John Ross Ewing, son of the long-time “Dallas” villain J.R. Ewing (played by Larry Hagman), has already discovered a major find of oil on Southfork: the Ewing family’s ranch. He wants to drill it, but his uncle Bobby Ewing opposes drilling on the family land. Of course, he’s portrayed as the bad guy, ruthless, conniving and a “chip off the old block.”
As NewsBusters previously reported, a climate conference is taking place this weekend in Washington, D.C., where thousands of youth activists are sadly being brainwashed by the likes of Obama's former green jobs czar Van Jones and members of the International Socialists Organization.
Giving one of the keynote speeches Friday evening was Nobel laureate Al Gore who told attendees that the fight against global warming is like the Civil Rights movement of the '60s (video follows with transcript and commentary):
On Wednesday's All Things Considered, NPR's Ari Shapiro acted as a stenographer for the Obama administration's energy proposals. Shapiro played four clips from the President's recent speech on the issue, and another from a sympathetic environmentalist. Even the lone clip from an oil industry representative came from someone who "supports the move to invest in biofuels and clean energy."
At the beginning of his report, the correspondent noted that "the White House described this event as a pivot away from speeches about Libya and Japan. But President Obama acknowledged that those crises make it important to talk about energy now." After playing his first clip from the chief executive, who stated that "the situation in the Middle East implicates our energy security," Shapiro stayed within the perspective set by the Democrat: "America's past is strewn with moments when a global crisis has driven up the price of gas or scared people about the risks of nuclear energy."
The promises of pie-in-the-sky liberal environmentalists that we can convert to "clean" energy sources and stimulate our economy are based on dubious environmental and economic assumptions, fantastic notions about alternative energy, and a disturbing acceptance of the tyrannies inherent in command-control economies.
It would be bad enough if President Obama and his Democratic allies were pushing budget-busting green energy solutions during an economic boom and times of a manageable national debt. But it's inconceivable that they would do so under the current dire fiscal circumstances.
"For the sake of a cleaner planet, should Americans wear dirtier clothes?"
So comically began a New York Times article on the front page of the Gray Lady's Science section Tuesday ironically titled "When Energy Efficiency Sullies the Environment" (photo courtesy Viktor Koen):
Chris Matthews on Wednesday called Republicans that are skeptical of man's role in global warming Luddites, referring to the 19th century movement in Great Britain that was opposed to changes associated with the Industrial Revolution.
Clearly missing the absurdity in his analogy, the "Hardball" host arrogantly stated (video follows with transcript and commentary):
On Monday, NewsBusters was the first American media outlet to report Nobel laureate Al Gore's admission that he only supported ethanol mandates in the '90s because he thought it would help his presidential ambitions.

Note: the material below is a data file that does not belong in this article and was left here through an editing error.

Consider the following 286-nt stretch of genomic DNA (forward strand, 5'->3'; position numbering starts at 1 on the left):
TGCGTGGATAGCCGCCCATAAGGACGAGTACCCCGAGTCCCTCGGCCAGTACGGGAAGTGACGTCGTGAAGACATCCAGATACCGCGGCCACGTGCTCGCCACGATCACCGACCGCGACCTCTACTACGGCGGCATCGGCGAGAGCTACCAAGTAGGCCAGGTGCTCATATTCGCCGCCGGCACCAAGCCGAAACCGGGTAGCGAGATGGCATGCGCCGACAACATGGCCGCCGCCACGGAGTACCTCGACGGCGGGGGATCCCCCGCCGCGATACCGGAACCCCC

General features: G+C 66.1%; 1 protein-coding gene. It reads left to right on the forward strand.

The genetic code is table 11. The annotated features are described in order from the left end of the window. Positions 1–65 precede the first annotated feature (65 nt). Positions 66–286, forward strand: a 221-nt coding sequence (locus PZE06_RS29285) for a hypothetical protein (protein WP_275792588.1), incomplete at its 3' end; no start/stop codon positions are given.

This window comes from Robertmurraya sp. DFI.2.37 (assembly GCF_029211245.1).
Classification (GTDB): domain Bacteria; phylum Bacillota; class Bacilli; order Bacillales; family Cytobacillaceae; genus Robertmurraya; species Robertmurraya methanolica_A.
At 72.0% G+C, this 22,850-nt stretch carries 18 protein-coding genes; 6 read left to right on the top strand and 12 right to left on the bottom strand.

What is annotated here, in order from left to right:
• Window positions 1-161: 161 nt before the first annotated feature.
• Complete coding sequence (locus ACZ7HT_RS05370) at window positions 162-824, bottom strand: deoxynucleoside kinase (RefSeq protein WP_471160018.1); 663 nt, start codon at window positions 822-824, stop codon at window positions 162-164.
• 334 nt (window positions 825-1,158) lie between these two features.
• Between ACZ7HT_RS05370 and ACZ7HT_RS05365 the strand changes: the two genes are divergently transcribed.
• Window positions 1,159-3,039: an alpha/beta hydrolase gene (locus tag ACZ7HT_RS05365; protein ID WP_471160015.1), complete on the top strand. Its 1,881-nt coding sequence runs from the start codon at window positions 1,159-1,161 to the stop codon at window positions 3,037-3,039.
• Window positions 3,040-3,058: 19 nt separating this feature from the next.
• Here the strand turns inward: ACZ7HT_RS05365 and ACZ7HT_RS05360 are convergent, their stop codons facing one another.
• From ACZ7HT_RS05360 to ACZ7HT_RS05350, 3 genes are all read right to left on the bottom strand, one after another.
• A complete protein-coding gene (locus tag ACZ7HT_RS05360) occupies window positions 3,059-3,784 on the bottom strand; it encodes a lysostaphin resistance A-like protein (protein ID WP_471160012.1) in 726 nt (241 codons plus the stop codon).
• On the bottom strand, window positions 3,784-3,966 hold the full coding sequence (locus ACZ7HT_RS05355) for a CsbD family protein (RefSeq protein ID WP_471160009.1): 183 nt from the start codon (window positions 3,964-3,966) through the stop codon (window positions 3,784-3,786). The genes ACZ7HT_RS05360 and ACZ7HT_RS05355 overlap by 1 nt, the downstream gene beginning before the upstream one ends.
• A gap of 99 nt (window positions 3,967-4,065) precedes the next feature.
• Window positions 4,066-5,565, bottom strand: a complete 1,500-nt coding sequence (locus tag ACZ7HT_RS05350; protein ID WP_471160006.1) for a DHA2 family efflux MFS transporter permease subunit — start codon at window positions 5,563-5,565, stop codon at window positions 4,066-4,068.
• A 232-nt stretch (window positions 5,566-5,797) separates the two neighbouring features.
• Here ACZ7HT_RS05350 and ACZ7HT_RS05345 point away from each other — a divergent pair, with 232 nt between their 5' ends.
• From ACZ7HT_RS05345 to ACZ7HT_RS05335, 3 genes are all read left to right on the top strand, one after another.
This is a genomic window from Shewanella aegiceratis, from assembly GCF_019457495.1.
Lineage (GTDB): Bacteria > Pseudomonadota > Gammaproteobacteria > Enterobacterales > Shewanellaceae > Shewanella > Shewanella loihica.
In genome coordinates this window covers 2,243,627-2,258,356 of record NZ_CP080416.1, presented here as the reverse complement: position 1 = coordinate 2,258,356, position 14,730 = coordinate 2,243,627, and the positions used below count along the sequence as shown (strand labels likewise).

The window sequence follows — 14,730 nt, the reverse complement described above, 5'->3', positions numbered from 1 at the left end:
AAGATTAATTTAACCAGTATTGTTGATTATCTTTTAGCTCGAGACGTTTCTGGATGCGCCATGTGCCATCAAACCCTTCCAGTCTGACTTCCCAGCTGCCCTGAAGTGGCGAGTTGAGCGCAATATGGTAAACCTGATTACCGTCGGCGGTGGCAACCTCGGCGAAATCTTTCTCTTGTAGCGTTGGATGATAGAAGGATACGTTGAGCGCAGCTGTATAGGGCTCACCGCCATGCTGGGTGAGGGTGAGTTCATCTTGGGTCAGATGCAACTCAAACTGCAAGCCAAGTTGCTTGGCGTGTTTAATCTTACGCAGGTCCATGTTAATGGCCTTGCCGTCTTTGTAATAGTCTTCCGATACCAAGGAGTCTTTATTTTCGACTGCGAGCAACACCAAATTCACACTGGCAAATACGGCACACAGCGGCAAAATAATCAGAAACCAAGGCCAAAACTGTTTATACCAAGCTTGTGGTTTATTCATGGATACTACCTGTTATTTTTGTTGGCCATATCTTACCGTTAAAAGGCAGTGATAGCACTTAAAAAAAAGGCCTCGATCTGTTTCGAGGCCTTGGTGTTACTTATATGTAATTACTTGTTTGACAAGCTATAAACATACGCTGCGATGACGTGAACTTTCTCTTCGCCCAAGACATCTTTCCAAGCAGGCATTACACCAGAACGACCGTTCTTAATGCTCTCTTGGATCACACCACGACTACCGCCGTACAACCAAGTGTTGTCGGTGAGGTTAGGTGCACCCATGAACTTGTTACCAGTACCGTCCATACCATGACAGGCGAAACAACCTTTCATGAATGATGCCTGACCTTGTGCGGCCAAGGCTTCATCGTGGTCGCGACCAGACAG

As it turns out, with very few exceptions, no major news divisions thought this was at all important:
If you needed any more evidence that the entire theory of manmade global warming was a scheme to redistribute wealth you got it Sunday when a leading member of the United Nations Intergovernmental Panel on Climate Change told a German news outlet, "[W]e redistribute de facto the world's wealth by climate policy."
Such was originally published by Germany's NZZ Online Sunday, and reprinted in English by the Global Warming Policy Foundation moments ago:
The Obama administration gave corporate giant General Electric—the parent company of NBC--$24.9 million in grants from the $787-billion economic “stimulus” law President Barack Obama signed in February 2009, according to records posted by the administration at Recovery.gov.
CNN's Ali Velshi enthusiastically touted the Obama administration's promotion of "alternative energy" on Tuesday's Newsroom, and advanced the idea that the field would become a major economic force: "This may be the driver of the economy for the next 15 years....And I will give this administration credit. It is such a dramatic increase over the last administration's commitment to alternative energy."
Velshi brought on correspondent Josh Levs to discuss the current administration's latest push concerning the "stimulus," focusing on the percentage of the $862 billion spent on "green" energy: "Vice President Biden [is] talking about what's been done for energy, and they released this report, saying $100 billion out of the $862 billion stimulus is going to innovation- things like electric cars, things like solar power."
After Levs cited some of Biden's figures, the CNN anchor reacted with his "15 years" prediction and added, "I mean, nobody can come up with a more obvious driver. It's not going to be the credit system. It's not going to be banks. It's not going to be other things. It may be this." He concluded with his endorsement of the Obama administration "commitment to alternative energy."
At the top of CBS's Sunday Morning, host Charles Osgood proclaimed: "From sky-high air-conditioning bills to gasoline-fueled vacations in the car, there's nothing like summer to remind us that we Americans are power hungry." In the story that followed later, correspondent Seth Doane declared: "In the wake of the Gulf oil disaster, calls for cleaner, greener energy, are growing louder."
Doane lamented: "America is still powered by the energy of yesterday. 95% of our electricity comes from an aging network of coal, natural gas, nuclear, and hydroelectric plants. Despite decades of promise, today less than 5% of our electricity comes from all other forms of alternative energy combined." He then turned to "Nobel Prize-winning physicist" and Obama administration energy secretary, Dr. Steven Chu: "Secretary Chu sees the oil spill as a tragedy, of course, but also as something else." Chu argued: "The United States has an opportunity to lead in what I consider to be essentially a new industrial revolution."
After detailing different forms of alternative energy, Doane moved on to liberal advocacy. He warned:"But agreeing on a national energy policy won't be easy....And the coal and petroleum lobbies spend millions to protect the status quo." Doane then cited the head of the left-wing group Environmental Defense Fund, Fred Krupp, who whined: "You know, we've passed three energy bills in the last ten years and none of them has done a damn thing to get us a brighter energy future."